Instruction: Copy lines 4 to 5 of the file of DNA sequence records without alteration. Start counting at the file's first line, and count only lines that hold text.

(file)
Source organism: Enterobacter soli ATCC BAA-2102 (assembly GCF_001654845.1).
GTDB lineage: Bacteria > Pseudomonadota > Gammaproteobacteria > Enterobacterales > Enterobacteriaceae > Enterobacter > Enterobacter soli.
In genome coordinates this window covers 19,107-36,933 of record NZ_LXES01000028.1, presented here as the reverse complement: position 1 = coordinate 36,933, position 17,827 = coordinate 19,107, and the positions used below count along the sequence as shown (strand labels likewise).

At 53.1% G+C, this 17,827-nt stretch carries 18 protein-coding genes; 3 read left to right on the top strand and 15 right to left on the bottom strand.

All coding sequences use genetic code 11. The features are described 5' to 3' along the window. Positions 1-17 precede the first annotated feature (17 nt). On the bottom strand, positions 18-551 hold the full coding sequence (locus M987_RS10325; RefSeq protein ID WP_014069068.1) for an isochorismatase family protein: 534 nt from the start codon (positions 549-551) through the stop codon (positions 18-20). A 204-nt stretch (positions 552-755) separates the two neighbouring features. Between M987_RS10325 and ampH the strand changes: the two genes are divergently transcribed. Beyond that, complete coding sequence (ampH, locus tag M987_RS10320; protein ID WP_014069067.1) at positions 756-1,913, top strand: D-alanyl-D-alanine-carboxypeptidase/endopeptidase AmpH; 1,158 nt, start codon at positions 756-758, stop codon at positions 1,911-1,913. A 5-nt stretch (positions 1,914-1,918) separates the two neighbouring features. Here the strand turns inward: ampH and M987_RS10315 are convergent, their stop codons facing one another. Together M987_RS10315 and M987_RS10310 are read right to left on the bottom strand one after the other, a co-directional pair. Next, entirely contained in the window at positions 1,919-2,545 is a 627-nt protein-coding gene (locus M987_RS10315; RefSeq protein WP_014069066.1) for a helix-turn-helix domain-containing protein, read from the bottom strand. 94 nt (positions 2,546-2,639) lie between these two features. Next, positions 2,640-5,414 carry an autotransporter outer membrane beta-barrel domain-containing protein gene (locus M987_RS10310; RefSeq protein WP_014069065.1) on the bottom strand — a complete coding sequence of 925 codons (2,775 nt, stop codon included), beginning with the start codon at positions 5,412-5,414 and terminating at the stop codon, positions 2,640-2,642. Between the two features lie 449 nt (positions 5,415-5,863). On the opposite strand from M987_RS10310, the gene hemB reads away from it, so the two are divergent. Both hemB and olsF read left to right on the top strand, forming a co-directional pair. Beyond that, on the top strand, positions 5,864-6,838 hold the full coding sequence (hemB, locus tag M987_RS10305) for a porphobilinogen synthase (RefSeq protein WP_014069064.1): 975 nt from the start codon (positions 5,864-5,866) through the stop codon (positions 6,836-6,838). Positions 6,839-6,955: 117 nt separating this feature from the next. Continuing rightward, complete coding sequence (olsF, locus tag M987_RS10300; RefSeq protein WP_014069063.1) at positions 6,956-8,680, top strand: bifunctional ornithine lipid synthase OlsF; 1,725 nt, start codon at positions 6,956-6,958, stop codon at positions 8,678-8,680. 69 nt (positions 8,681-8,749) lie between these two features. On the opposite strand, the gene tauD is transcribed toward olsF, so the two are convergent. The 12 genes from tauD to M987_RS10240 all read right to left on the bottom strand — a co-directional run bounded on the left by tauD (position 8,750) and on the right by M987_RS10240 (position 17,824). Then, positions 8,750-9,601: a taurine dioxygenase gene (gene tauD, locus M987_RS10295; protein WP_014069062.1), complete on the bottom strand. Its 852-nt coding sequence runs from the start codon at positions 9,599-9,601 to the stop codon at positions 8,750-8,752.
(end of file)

At 53.1% G+C, this 17,827-nt stretch carries 18 protein-coding genes; 3 read left to right on the top strand and 15 right to left on the bottom strand.

All coding sequences use genetic code 11. The features are described 5' to 3' along the window. Positions 1-17 precede the first annotated feature (17 nt). On the bottom strand, positions 18-551 hold the full coding sequence (locus M987_RS10325; RefSeq protein ID WP_014069068.1) for an isochorismatase family protein: 534 nt from the start codon (positions 549-551) through the stop codon (positions 18-20). A 204-nt stretch (positions 552-755) separates the two neighbouring features. Between M987_RS10325 and ampH the strand changes: the two genes are divergently transcribed. Beyond that, complete coding sequence (ampH, locus tag M987_RS10320; protein ID WP_014069067.1) at positions 756-1,913, top strand: D-alanyl-D-alanine-carboxypeptidase/endopeptidase AmpH; 1,158 nt, start codon at positions 756-758, stop codon at positions 1,911-1,913. A 5-nt stretch (positions 1,914-1,918) separates the two neighbouring features. Here the strand turns inward: ampH and M987_RS10315 are convergent, their stop codons facing one another. Together M987_RS10315 and M987_RS10310 are read right to left on the bottom strand one after the other, a co-directional pair. Next, entirely contained in the window at positions 1,919-2,545 is a 627-nt protein-coding gene (locus M987_RS10315; RefSeq protein WP_014069066.1) for a helix-turn-helix domain-containing protein, read from the bottom strand. 94 nt (positions 2,546-2,639) lie between these two features. Next, positions 2,640-5,414 carry an autotransporter outer membrane beta-barrel domain-containing protein gene (locus M987_RS10310; RefSeq protein WP_014069065.1) on the bottom strand — a complete coding sequence of 925 codons (2,775 nt, stop codon included), beginning with the start codon at positions 5,412-5,414 and terminating at the stop codon, positions 2,640-2,642. Between the two features lie 449 nt (positions 5,415-5,863). On the opposite strand from M987_RS10310, the gene hemB reads away from it, so the two are divergent. Both hemB and olsF read left to right on the top strand, forming a co-directional pair. Beyond that, on the top strand, positions 5,864-6,838 hold the full coding sequence (hemB, locus tag M987_RS10305) for a porphobilinogen synthase (RefSeq protein WP_014069064.1): 975 nt from the start codon (positions 5,864-5,866) through the stop codon (positions 6,836-6,838). Positions 6,839-6,955: 117 nt separating this feature from the next. Continuing rightward, complete coding sequence (olsF, locus tag M987_RS10300; RefSeq protein WP_014069063.1) at positions 6,956-8,680, top strand: bifunctional ornithine lipid synthase OlsF; 1,725 nt, start codon at positions 6,956-6,958, stop codon at positions 8,678-8,680. 69 nt (positions 8,681-8,749) lie between these two features. On the opposite strand, the gene tauD is transcribed toward olsF, so the two are convergent. The 12 genes from tauD to M987_RS10240 all read right to left on the bottom strand — a co-directional run bounded on the left by tauD (position 8,750) and on the right by M987_RS10240 (position 17,824). Then, positions 8,750-9,601: a taurine dioxygenase gene (gene tauD, locus M987_RS10295; protein WP_014069062.1), complete on the bottom strand. Its 852-nt coding sequence runs from the start codon at positions 9,599-9,601 to the stop codon at positions 8,750-8,752.